Clemson University’s Recycling Services once again pulled ahead of the competition and scored first place in the EPA Food Recovery Challenge for Region 4. EPA’s Food Recovery Challenge includes organizations such as educational institutions, restaurants, sports and entertainment venues and others that pledge to improve their sustainable food management practices and report their results. Recycling manager Dave VanDeventer and recycling coordinator Brittany Morra recently traveled to Atlanta to accept the annual award.
Officials in this competition cited Clemson’s dedication to converting as much food waste to compost as possible. The victory is primarily based on the gross volume of compost recycled in relation to the school’s size. Over the past year, Clemson produced approximately 440,000 pounds of compost with waste converted onsite at the Cherry Crossing Research Facility. The compost is used for landscaping projects on campus and is also sold to the surrounding communities.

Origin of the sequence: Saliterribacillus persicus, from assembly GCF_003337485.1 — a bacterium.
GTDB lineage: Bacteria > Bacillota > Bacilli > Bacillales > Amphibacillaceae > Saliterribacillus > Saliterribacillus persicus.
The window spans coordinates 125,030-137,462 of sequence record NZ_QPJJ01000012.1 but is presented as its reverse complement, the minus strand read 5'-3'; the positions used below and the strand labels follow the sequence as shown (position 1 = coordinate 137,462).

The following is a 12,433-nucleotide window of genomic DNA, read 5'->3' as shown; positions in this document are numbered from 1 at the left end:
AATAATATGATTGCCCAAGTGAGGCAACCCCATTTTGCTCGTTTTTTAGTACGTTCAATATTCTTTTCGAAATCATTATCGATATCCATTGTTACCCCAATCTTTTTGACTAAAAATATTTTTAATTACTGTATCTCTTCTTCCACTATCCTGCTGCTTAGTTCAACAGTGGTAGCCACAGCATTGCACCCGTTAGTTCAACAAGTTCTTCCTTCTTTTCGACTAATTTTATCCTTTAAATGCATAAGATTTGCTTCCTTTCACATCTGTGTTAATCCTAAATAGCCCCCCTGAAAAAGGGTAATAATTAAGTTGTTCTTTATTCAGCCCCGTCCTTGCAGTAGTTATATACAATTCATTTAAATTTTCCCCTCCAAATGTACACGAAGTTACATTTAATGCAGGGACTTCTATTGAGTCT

The increase in recycled food waste corresponds with a campus-wide increase in zero-waste events, such as summer orientation dinners and the annual freshman picnic. Thanks to Aramark’s participation and the generous work of student volunteers, most athletic games (basketball, football, etc.) have steadily approached zero-waste.
As part of this ongoing trend, Recycling Services has coordinated with Littlejohn Coliseum operations to sponsor a special zero-waste basketball game on Feb. 28. The department also plans on maintaining the competitive spirit by participating in the national Recycle-Mania against 600 other colleges and universities across the U.S. and Canada.
Recycling Services is actively seeking volunteers to assist with events throughout campus and welcome students to help contribute to this effort. Those interested are encouraged to contact the department by e-mail at email@example.com.